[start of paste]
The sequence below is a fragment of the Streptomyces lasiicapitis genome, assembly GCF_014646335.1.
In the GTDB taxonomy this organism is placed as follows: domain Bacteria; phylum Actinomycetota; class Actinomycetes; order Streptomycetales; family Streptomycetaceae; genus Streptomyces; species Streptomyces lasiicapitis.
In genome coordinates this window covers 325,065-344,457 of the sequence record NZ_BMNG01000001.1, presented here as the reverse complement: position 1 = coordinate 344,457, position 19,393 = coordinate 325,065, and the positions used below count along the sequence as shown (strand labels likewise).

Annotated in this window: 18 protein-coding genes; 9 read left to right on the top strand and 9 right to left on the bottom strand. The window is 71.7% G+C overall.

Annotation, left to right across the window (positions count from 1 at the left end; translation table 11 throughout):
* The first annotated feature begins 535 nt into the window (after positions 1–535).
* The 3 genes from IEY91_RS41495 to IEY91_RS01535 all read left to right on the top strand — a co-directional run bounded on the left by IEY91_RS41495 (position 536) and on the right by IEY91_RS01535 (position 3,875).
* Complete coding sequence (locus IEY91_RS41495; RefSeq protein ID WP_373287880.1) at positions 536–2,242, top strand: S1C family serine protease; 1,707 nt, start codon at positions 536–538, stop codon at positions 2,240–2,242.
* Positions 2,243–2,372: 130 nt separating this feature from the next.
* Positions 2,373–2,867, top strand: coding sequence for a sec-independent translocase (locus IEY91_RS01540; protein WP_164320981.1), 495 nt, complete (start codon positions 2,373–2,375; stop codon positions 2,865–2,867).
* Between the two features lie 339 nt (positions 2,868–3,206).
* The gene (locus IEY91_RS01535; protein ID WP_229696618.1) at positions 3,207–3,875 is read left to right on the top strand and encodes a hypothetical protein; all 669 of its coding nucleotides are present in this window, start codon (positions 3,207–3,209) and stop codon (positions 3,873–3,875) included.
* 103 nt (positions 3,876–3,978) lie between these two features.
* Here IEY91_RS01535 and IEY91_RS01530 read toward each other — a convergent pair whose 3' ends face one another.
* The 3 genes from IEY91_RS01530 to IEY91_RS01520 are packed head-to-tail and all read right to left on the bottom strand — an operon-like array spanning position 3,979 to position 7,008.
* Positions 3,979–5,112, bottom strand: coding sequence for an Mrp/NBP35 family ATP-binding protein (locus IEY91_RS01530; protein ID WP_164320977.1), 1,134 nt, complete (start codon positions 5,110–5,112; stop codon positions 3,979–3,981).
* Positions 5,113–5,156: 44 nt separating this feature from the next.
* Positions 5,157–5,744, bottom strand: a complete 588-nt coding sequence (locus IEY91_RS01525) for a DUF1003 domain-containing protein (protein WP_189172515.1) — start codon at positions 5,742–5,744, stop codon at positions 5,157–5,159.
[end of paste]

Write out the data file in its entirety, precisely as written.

The sequence below is a fragment of the Streptomyces lasiicapitis genome, assembly GCF_014646335.1.
In the GTDB taxonomy this organism is placed as follows: domain Bacteria; phylum Actinomycetota; class Actinomycetes; order Streptomycetales; family Streptomycetaceae; genus Streptomyces; species Streptomyces lasiicapitis.
In genome coordinates this window covers 325,065-344,457 of the sequence record NZ_BMNG01000001.1, presented here as the reverse complement: position 1 = coordinate 344,457, position 19,393 = coordinate 325,065, and the positions used below count along the sequence as shown (strand labels likewise).

Annotated in this window: 18 protein-coding genes; 9 read left to right on the top strand and 9 right to left on the bottom strand. The window is 71.7% G+C overall.

Annotation, left to right across the window (positions count from 1 at the left end; translation table 11 throughout):
* The first annotated feature begins 535 nt into the window (after positions 1–535).
* The 3 genes from IEY91_RS41495 to IEY91_RS01535 all read left to right on the top strand — a co-directional run bounded on the left by IEY91_RS41495 (position 536) and on the right by IEY91_RS01535 (position 3,875).
* Complete coding sequence (locus IEY91_RS41495; RefSeq protein ID WP_373287880.1) at positions 536–2,242, top strand: S1C family serine protease; 1,707 nt, start codon at positions 536–538, stop codon at positions 2,240–2,242.
* Positions 2,243–2,372: 130 nt separating this feature from the next.
* Positions 2,373–2,867, top strand: coding sequence for a sec-independent translocase (locus IEY91_RS01540; protein WP_164320981.1), 495 nt, complete (start codon positions 2,373–2,375; stop codon positions 2,865–2,867).
* Between the two features lie 339 nt (positions 2,868–3,206).
* The gene (locus IEY91_RS01535; protein ID WP_229696618.1) at positions 3,207–3,875 is read left to right on the top strand and encodes a hypothetical protein; all 669 of its coding nucleotides are present in this window, start codon (positions 3,207–3,209) and stop codon (positions 3,873–3,875) included.
* 103 nt (positions 3,876–3,978) lie between these two features.
* Here IEY91_RS01535 and IEY91_RS01530 read toward each other — a convergent pair whose 3' ends face one another.
* The 3 genes from IEY91_RS01530 to IEY91_RS01520 are packed head-to-tail and all read right to left on the bottom strand — an operon-like array spanning position 3,979 to position 7,008.
* Positions 3,979–5,112, bottom strand: coding sequence for an Mrp/NBP35 family ATP-binding protein (locus IEY91_RS01530; protein ID WP_164320977.1), 1,134 nt, complete (start codon positions 5,110–5,112; stop codon positions 3,979–3,981).
* Positions 5,113–5,156: 44 nt separating this feature from the next.
* Positions 5,157–5,744, bottom strand: a complete 588-nt coding sequence (locus IEY91_RS01525) for a DUF1003 domain-containing protein (protein WP_189172515.1) — start codon at positions 5,742–5,744, stop codon at positions 5,157–5,159.